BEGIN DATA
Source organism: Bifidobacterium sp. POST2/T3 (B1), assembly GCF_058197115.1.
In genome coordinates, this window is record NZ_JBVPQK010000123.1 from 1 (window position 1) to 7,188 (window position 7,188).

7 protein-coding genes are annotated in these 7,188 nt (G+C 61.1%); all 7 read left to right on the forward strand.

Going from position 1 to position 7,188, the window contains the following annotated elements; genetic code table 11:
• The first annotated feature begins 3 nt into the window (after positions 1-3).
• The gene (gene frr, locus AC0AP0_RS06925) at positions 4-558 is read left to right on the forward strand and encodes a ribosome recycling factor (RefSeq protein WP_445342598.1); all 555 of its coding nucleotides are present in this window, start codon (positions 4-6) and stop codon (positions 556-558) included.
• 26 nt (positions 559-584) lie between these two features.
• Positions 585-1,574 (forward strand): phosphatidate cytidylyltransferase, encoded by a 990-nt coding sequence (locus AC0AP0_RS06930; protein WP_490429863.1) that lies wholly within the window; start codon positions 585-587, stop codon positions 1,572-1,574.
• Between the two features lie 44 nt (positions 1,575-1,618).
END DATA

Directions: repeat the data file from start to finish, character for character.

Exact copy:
Source organism: Bifidobacterium sp. POST2/T3 (B1), assembly GCF_058197115.1.
In genome coordinates, this window is record NZ_JBVPQK010000123.1 from 1 (window position 1) to 7,188 (window position 7,188).

7 protein-coding genes are annotated in these 7,188 nt (G+C 61.1%); all 7 read left to right on the forward strand.

Going from position 1 to position 7,188, the window contains the following annotated elements; genetic code table 11:
• The first annotated feature begins 3 nt into the window (after positions 1-3).
• The gene (gene frr, locus AC0AP0_RS06925) at positions 4-558 is read left to right on the forward strand and encodes a ribosome recycling factor (RefSeq protein WP_445342598.1); all 555 of its coding nucleotides are present in this window, start codon (positions 4-6) and stop codon (positions 556-558) included.
• 26 nt (positions 559-584) lie between these two features.
• Positions 585-1,574 (forward strand): phosphatidate cytidylyltransferase, encoded by a 990-nt coding sequence (locus AC0AP0_RS06930; protein WP_490429863.1) that lies wholly within the window; start codon positions 585-587, stop codon positions 1,572-1,574.
• Between the two features lie 44 nt (positions 1,575-1,618).